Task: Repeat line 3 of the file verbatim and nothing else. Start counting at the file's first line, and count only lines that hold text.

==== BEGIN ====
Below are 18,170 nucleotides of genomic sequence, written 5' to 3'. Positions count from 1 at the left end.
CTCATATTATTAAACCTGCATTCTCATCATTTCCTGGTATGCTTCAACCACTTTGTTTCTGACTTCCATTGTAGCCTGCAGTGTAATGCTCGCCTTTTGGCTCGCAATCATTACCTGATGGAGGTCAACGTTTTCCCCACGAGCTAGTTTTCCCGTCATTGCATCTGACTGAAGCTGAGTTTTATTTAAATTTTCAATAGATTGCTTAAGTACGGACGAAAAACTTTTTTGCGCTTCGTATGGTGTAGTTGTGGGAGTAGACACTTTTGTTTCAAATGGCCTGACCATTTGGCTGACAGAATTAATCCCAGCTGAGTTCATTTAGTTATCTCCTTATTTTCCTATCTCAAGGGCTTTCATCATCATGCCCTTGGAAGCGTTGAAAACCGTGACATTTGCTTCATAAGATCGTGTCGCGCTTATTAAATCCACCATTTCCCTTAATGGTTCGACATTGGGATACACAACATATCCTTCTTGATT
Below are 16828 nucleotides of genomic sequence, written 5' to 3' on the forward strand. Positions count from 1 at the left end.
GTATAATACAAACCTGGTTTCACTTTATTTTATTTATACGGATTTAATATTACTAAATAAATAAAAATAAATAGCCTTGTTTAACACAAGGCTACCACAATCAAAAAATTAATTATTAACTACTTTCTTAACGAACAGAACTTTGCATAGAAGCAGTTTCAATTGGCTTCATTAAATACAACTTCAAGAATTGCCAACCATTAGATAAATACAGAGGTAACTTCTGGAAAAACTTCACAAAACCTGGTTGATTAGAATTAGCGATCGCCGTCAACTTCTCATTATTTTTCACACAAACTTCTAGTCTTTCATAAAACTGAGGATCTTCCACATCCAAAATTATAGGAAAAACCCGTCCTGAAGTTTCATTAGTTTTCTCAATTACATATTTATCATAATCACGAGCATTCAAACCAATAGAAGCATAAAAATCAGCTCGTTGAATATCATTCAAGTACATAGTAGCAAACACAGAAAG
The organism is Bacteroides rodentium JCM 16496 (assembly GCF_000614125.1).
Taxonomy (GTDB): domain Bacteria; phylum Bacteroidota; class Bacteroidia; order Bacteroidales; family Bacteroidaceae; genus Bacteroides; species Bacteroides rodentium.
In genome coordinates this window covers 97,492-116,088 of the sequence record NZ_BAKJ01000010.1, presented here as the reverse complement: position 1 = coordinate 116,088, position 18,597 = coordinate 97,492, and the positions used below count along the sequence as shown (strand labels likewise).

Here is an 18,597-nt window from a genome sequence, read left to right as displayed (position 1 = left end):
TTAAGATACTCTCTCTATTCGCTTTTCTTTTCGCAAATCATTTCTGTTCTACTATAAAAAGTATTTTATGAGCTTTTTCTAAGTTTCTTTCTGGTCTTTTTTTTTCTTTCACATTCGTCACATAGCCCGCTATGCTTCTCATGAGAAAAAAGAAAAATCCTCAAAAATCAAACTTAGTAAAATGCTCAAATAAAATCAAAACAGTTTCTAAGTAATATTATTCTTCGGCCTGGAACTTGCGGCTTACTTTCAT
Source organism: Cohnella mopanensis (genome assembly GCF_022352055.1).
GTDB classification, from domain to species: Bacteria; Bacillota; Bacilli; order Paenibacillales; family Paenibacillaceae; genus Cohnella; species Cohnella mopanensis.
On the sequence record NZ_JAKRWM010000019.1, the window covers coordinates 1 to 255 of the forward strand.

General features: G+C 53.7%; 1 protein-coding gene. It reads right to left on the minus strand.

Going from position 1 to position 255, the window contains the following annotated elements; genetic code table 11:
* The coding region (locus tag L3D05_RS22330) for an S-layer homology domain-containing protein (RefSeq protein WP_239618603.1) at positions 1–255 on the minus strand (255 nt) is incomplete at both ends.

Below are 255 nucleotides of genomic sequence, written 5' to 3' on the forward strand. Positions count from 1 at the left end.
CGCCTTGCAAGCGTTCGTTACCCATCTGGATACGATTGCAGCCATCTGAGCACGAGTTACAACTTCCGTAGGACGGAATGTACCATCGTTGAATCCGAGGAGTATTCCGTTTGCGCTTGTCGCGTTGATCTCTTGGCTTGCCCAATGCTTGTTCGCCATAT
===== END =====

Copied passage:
Below are 16828 nucleotides of genomic sequence, written 5' to 3' on the forward strand. Positions count from 1 at the left end.